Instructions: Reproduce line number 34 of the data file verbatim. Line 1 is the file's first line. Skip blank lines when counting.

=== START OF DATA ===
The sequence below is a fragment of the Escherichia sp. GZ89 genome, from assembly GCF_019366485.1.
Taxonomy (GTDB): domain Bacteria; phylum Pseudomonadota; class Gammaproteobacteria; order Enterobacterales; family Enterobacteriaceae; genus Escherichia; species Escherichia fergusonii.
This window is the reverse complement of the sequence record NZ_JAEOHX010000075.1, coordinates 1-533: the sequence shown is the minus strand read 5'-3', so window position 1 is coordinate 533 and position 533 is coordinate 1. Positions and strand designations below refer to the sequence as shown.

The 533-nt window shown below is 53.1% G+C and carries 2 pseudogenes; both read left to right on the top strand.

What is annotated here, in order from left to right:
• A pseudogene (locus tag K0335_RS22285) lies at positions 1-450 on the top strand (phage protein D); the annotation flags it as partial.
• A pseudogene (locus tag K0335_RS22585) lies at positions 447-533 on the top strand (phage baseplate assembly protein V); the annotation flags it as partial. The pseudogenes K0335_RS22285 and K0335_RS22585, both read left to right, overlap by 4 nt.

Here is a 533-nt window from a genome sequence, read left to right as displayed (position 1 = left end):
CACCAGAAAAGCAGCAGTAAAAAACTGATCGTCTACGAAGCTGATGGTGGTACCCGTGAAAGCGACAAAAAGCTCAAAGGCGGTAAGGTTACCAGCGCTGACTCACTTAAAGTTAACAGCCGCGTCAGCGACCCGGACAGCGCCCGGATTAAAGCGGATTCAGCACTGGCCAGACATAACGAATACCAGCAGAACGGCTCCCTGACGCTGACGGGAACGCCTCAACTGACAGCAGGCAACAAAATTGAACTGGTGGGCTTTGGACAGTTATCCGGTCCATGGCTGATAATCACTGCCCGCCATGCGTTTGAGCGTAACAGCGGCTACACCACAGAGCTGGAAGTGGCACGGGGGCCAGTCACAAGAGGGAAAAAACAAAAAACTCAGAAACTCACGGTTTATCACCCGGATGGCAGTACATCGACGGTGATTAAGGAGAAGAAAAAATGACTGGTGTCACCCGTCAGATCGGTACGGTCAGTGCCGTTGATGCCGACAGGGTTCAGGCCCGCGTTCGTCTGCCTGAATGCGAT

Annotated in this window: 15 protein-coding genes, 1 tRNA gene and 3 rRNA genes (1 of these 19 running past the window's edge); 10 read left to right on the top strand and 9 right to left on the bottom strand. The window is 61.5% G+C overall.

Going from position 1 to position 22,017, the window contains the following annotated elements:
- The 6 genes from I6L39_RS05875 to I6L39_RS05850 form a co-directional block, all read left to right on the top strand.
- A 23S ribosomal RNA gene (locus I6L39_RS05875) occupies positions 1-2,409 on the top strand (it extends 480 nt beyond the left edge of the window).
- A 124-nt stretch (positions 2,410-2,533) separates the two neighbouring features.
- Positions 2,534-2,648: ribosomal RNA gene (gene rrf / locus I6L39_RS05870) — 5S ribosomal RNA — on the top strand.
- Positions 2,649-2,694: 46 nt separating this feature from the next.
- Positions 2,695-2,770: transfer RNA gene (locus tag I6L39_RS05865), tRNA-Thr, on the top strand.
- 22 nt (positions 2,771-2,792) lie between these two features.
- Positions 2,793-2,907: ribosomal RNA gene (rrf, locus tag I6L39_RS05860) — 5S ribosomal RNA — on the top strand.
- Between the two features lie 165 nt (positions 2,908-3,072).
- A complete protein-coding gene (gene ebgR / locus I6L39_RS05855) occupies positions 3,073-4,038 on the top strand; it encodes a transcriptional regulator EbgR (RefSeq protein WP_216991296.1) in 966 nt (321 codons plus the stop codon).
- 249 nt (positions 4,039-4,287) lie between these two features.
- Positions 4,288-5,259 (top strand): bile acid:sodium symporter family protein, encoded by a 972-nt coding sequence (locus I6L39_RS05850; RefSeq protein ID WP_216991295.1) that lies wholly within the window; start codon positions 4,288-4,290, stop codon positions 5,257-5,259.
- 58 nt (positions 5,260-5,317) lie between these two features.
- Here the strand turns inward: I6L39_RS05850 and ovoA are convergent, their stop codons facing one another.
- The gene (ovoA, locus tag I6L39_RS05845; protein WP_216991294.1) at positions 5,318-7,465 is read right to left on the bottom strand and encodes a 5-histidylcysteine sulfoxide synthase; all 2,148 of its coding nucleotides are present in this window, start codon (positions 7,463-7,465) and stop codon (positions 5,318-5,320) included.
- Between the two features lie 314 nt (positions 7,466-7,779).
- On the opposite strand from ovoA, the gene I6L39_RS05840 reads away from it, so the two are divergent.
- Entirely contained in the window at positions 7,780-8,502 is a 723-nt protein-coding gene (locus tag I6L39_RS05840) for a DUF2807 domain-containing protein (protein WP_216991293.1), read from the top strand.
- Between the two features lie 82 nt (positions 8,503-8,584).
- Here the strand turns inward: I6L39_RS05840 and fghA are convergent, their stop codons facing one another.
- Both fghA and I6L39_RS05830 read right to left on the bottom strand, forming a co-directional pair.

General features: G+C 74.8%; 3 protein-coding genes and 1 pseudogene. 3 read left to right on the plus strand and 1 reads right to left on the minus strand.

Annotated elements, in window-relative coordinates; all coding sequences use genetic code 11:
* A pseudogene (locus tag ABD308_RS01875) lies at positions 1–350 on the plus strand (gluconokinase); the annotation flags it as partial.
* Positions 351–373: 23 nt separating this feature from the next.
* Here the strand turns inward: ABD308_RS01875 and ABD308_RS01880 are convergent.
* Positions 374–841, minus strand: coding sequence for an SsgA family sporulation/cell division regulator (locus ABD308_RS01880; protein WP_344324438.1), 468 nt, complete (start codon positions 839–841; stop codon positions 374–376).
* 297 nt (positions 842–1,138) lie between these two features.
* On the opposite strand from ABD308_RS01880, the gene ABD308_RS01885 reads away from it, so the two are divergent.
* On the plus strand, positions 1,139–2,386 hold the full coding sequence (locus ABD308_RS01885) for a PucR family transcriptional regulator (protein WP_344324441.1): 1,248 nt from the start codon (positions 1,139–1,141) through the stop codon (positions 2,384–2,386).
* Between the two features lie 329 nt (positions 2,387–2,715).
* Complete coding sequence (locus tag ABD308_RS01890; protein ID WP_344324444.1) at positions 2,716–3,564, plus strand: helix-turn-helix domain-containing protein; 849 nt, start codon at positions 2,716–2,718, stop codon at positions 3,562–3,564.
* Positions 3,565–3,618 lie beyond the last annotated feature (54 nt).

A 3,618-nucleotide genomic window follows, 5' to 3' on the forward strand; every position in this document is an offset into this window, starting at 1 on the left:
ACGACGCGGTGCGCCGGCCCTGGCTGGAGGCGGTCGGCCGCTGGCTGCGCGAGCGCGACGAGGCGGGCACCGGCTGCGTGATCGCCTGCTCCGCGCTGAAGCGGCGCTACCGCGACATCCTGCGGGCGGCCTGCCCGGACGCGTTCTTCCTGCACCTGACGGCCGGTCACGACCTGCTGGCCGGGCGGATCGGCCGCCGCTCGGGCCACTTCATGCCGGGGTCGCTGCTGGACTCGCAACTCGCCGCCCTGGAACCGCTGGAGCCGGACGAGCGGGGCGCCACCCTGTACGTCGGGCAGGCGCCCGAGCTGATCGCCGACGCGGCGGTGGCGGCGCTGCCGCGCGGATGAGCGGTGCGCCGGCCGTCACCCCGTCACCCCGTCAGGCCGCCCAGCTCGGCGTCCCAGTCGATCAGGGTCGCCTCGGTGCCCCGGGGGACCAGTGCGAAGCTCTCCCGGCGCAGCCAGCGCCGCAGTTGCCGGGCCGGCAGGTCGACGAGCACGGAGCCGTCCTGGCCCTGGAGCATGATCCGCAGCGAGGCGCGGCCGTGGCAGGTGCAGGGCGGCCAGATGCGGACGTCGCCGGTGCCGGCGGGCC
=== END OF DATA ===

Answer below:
Annotated elements, in window-relative coordinates; all coding sequences use genetic code 11: